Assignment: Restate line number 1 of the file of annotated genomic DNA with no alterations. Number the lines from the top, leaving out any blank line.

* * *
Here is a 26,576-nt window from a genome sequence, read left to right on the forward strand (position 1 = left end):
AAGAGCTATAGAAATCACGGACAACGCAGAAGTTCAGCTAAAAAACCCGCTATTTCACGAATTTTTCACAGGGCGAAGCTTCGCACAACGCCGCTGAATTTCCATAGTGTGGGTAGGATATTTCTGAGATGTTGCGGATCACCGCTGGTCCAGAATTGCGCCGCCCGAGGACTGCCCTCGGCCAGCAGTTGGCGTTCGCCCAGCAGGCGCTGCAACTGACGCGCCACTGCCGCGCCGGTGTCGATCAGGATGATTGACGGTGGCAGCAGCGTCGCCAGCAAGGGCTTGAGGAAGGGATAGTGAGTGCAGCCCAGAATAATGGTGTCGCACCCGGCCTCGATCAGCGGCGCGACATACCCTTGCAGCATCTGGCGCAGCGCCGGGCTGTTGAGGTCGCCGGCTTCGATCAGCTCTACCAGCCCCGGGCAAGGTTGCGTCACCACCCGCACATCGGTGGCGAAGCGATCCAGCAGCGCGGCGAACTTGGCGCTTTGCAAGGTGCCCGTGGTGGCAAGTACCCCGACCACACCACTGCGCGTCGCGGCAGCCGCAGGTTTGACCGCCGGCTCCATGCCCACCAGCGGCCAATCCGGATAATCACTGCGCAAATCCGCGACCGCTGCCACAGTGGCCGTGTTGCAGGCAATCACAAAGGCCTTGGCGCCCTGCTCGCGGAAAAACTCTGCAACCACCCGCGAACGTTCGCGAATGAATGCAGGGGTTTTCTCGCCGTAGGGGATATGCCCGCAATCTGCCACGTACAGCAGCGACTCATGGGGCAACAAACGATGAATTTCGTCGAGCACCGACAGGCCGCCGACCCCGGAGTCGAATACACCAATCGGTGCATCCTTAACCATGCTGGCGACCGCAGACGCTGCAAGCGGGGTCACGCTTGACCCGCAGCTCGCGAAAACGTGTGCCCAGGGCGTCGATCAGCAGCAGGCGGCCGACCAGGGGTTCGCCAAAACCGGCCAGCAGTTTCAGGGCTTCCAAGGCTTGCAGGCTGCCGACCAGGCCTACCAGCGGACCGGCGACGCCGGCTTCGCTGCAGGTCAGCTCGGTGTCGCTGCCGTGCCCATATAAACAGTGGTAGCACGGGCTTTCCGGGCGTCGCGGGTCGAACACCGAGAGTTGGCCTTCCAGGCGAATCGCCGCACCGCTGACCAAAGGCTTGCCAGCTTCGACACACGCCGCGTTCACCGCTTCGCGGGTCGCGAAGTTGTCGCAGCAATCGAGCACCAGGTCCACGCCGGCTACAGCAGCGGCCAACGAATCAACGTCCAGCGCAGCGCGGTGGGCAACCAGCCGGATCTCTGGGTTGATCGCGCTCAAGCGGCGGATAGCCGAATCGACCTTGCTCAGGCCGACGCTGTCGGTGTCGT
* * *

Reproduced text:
Here is a 26,576-nt window from a genome sequence, read left to right on the forward strand (position 1 = left end):